By Eden Gillott Bowe
You’re a seasoned business traveler. There’s no traffic on your way to the airport because you know all the shortcuts. TSA waves you through with a smile. You even snag a spot for your luggage in the overhead compartment. All is wonderful in your world.
Then you hear an altercation, which turns into screaming and pleading. Welcome to United’s Flight 3411 from O’Hare to Louisville: a classic case of exactly how not to treat customers or clients.
THINGS TO CONSIDER
Practice mindful listening. Think back to the last time you felt truly listened to. Made you feel pretty good, right? In today’s hyper-connected world, people want results immediately and attention spans are shorter than ever. Train yourself to focus your attention on your clients. Make sure you’re truly listening rather than simply waiting for your turn to speak.
Put yourself in the client’s shoes. Based on what you hear, you’re better equipped to see things from their point of view. A multitude of things could be going on in their lives, and it’s up to you to cut through the noise and figure it out. What might they be going through? Are they directing their aggression towards you even though it’s really meant for someone else? Is it their busy season, so they’re complaining about having “yet another thing on my plate”?
Treat others like you’d like to be treated. This goes hand-in-hand with putting yourself in the client’s shoes. Don’t you prefer when someone listens to you and helps get to the bottom of an issue instead of treating you like an inconvenience?
No one wants to be on the receiving end of an angry email. One wedding caterer ended up in the hot seat after an employee went off on a client over “excessive” demands. The client then took to the internet to show the world what shockingly horrible customer service the company had. After months of bad press, word of mouth, and slumping business, the company threw in the towel and shuttered itself.
Some people simply enjoy complaining and won’t be happy with anything. Sometimes no matter how nice you are to clients, they have a permanently bad attitude. They don’t always channel their feelings properly. As a result, a domino effect of bad vibes ripples through their lives. Don’t pass it on.
Be careful what you put into writing. This is a double-edged sword and can be extremely dangerous if it’s not wielded properly. On one side, it’s good to document actions that were taken in order to CYA. On the other (more dangerous) side, committing things to writing may come back to bite you later. For example, don’t put confidential information in an email to someone who isn’t covered under privilege. Nor should you talk negatively about another person because, unbeknownst to you, they may be BCC’d when you hit Reply All.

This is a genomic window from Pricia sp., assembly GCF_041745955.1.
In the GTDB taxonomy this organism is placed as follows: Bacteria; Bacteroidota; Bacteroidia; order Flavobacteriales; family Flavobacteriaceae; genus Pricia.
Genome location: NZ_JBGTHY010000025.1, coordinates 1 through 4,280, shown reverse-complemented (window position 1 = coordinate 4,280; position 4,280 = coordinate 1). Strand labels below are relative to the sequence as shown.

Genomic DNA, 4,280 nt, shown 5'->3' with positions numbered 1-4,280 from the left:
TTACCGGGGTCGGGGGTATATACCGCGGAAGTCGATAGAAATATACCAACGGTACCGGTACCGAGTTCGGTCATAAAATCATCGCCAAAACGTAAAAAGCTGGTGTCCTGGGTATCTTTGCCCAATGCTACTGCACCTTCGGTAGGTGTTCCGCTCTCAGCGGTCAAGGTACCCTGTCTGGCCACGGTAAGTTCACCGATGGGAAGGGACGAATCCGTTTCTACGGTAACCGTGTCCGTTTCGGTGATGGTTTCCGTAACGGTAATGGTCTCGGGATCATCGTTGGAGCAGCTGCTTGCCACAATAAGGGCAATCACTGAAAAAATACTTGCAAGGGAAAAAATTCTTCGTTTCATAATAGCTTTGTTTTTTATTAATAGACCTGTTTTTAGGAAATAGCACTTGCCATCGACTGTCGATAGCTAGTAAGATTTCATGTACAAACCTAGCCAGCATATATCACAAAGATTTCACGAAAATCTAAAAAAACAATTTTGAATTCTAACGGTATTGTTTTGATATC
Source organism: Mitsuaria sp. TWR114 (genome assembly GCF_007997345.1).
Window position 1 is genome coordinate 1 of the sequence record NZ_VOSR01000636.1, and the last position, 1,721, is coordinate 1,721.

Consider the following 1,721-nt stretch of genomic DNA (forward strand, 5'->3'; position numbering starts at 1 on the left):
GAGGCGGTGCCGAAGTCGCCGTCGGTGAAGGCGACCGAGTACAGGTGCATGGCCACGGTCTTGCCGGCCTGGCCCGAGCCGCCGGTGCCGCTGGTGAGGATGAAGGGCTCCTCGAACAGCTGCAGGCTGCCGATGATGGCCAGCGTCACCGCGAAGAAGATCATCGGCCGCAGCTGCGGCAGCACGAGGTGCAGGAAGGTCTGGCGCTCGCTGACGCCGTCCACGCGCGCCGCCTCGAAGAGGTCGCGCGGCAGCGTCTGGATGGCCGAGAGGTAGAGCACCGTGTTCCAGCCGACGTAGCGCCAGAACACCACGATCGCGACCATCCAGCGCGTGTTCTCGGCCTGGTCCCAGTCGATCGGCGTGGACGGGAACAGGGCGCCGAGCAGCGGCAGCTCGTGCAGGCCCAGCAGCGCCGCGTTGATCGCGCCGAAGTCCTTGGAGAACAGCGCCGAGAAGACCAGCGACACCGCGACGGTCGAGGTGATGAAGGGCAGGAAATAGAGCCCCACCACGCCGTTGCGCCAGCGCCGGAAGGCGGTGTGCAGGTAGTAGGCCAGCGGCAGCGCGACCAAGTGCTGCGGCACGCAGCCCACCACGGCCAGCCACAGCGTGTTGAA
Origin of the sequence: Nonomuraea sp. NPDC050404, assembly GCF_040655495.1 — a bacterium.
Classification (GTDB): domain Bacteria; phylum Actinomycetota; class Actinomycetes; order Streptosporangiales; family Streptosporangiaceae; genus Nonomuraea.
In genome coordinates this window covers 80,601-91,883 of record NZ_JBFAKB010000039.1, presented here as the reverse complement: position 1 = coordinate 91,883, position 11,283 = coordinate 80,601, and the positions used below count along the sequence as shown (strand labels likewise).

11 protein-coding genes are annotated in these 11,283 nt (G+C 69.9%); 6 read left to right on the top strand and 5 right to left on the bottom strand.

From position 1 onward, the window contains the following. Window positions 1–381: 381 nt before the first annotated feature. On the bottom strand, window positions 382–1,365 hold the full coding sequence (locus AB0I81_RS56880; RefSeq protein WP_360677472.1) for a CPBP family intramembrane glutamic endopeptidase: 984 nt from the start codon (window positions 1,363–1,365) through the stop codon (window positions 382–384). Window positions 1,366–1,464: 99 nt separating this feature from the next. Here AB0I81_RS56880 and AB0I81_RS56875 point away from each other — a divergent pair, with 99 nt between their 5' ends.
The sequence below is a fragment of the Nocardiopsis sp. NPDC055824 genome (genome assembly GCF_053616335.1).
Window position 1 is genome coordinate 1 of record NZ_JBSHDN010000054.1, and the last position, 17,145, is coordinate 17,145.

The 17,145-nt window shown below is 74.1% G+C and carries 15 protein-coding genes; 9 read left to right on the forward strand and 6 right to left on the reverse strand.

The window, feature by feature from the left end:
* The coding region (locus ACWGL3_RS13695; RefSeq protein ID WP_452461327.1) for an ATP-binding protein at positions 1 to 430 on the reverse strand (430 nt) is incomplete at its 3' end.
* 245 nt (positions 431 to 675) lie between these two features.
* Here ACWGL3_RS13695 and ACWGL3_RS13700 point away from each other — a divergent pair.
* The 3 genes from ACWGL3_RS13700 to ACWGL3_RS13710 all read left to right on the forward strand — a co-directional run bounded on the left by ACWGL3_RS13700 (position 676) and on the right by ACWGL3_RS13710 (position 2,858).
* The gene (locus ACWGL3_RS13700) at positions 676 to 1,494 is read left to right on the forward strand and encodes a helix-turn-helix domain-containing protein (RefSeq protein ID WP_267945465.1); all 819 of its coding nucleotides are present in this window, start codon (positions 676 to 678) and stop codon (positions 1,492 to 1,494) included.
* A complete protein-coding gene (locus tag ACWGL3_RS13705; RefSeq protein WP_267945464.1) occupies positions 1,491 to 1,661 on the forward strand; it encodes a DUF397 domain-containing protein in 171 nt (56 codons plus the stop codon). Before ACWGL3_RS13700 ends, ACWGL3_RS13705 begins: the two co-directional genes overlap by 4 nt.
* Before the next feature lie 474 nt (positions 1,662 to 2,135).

WHAT TO DISCUSS WITH YOUR MANAGEMENT TEAM
What’s your current protocols for responding to unhappy clients? If you don’t have a system, get one fast.
Who’s responsible for responding to complaints? Does it make the most sense for the account manager or owner to respond? It depends on the nature of the situation. To the extent possible, empower those who work directly with clients with the flexibility to make decisions and take corrective action.
What form(s) is most appropriate? Automated email, personalized email, or telephone? Depending on the situation, it may also be beneficial have a combination.
What are you willing to do for the client? When’s it better to change vs. incurring the cost of attracting a new client? Does this vary depending on the client? If so, what are the cutoffs or metrics?
Are you receiving multiple complaints about the same thing? If so, how do you improve your offerings? Is this an opportunity for growth or a new service line? Can you reduce returns of defective products by looking at production?
Are clients researching you beforehand or are they pre-sold? More and more, clients are looking at online review sites such as Google, Yelp, Better Business Bureau, Trip Advisors, etc. Hence the first time potential clients “meet” you is online. Make sure your pages properly reflect your level of service.
Breathe. If you feel you’re ready for battle or stressed out, take a moment to recalibrate.
Listen. You’d be amazed what you learn. There’s a reason you have two ears and one mouth.
Don’t take it personally (even if it is). This is especially hard when it’s about a decision you made, initiative you spearheaded, or a company you started. It’s your baby.
Don’t be defensive. No one wants to talk to someone who is confrontational.
Repeat back what you heard (or think you understand). Make sure the conversation is based on clarity. This reduces or eliminates miscommunication and misunderstanding.
Prepare (or refine) your customer service response plan. Now that you’ve brainstormed with your management team, put it into action.
Enhance your service and product offerings based on client feedback. Take customer service lemons and turn them into lemonade.
Learn more from wins and misses. When you document clients’ complaints/frustrations, don’t let them sit in a drawer and gather dust. Learn from them and make improvements.
Permission is needed from Lighthouse Consulting Services, LLC to reproduce any portion provided in this article. © 2020
Eden Gillott Bowe is President of strategic communications firm Gillott Communications http://www.gillottcommunications.com/ and is a former business professor. She resolves issues both in and outside the media’s glare — from celebrity scandals and corporate fraud to criminal and civil litigation. Eden’s been interviewed about brands in crisis by the LA Times, Wall Street Journal, NPR, the Washington Post, and Forbes. She’s worked in Manhattan, Seoul, and Los Angeles. She is the author of A Board Member’s Guide to Crisis PR and A Lawyer’s Guide to Crisis PR.
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